Dan Dutko didn’t wear a helmet on his last ride because it was such an easy ride. There were little kids and grandmothers on those trails. Besides, he didn’t like helmets anyway, and his friend Garry wasn’t wearing one.
Dutko was a Democratic party icon in the ’90s, rubbing elbows with the Clintons and the Gores, raising money for the DNC, and running his private lobbying firm. He was the quintessential Washington political celebrity, famous to the famous but too “insider” to be familiar to the rest of us.
In July 1999, he was in Aspen, Colo., for a party meeting, which President Clinton attended. He was supposed to get a ride home on a colleague’s private jet, but the plans changed, and he suddenly had an extra day to spend in Aspen. He called up his friend Garry Mauro, a Texas Democratic honcho. Mauro was into biking and suggested they go for a ride.
The ascent didn’t take more than an hour, but on the way back downhill, the weather turned cold and rainy. Dutko started to get nervous. He was afraid of heights and must have started to panic, going so fast on the slick mountain road.
“Everybody knows you’re not supposed to hit your front brake,” says Mauro. “When we rented the bikes, they made a point of telling us not to hit the front brake.”
“It was raining, it was cold, he was going downhill, which would have made him nervous,” says Dutko’s widow, Deb Jospin. “So he wasn’t at his best. But that’s why you wear a helmet, for when you’re not quite your best. Anyone can stay upright when everything’s going well.”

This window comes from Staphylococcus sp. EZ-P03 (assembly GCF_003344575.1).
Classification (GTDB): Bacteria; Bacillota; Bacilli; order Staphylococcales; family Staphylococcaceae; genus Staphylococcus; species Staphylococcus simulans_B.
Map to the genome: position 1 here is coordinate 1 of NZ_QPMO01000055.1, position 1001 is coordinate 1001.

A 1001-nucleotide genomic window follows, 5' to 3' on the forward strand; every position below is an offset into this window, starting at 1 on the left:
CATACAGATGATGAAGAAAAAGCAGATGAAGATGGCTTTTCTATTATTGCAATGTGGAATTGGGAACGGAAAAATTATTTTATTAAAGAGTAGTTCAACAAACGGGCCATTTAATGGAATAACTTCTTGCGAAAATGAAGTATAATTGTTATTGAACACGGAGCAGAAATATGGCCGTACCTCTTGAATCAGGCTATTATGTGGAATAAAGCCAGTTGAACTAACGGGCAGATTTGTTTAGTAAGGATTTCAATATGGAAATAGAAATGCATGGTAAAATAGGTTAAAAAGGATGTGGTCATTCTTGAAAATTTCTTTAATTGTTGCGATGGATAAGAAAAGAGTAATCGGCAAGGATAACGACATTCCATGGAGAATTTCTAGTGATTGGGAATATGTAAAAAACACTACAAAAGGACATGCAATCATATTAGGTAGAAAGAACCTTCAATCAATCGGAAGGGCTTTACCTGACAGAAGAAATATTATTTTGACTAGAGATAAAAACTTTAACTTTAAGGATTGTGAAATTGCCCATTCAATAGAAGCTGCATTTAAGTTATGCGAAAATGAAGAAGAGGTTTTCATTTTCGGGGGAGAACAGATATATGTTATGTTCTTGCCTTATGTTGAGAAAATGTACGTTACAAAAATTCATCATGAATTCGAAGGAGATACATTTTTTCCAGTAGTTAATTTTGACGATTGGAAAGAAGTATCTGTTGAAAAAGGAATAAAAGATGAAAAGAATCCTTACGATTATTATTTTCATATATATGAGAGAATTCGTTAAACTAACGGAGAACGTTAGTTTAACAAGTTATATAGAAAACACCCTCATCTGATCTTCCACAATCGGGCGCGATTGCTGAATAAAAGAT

Dutko catapulted off the bike and hit his head on the road. Mauro says it didn’t look like a bad accident. “I thought he just fell and scratched himself up,” he says. “I expected to see Dan jump up and be OK.”
But Dutko was unconscious. He was taken to the Aspen Valley Hospital and then flown to the Grand Junction Trauma Center. The doctors told his wife to come quickly and pack for a long stay and that Dan would be in rehabilitation for at least a month. But they said they wouldn’t know anything for a couple of days until the swelling went down.
By the time she arrived the next morning, Dutko had taken a turn for the worse. They’d operated in an attempt to repair the damage on the right and left sides of his brain, but he then developed spontaneous blood clots, and the brain was irremediably swollen. They kept him alive long enough for his wife to arrive. Tuesday morning, they took him off the respirator. He died immediately. He had no ability to keep himself alive.
Anecdotes of helmetless carnage—like Dutko’s—tend to end with a common storyline of extensive, if sometimes brief, medical care. When uninsured bikers break their heads open, it’s often taxpayers who foot the bill. The public spent more than $1 million on Rico’s recovery. His family would never have been able to afford it.
According to the Bicycle Helmet Safety Institute, the “direct costs of cyclists’ injuries due to not using helmets are estimated at $81 million each year” while the “indirect costs of cyclists’ injuries due to not using helmets are estimated at $2.3 billion each year.”
Chuck Harney co-owns the Bike Rack, a fancy bike shop off 14th Street. He’s had some personal experiences show him the value of a helmet. He cracked one open last year in a bad fall. But the worst story wasn’t his. It happened to a person he was counseling.
Before opening the Bike Rack, Harney was a social worker. His client came to him with substance abuse problems. But he also had lasting brain damage caused by a bike accident. He hadn’t been wearing a helmet when his bike tire got stuck in the small groove in the street where the asphalt meets the brick gutter. “He couldn’t really speak,” Harney says. “His thought process was slowed down.” The depression and helplessness that resulted from the bike wreck led to his substance abuse.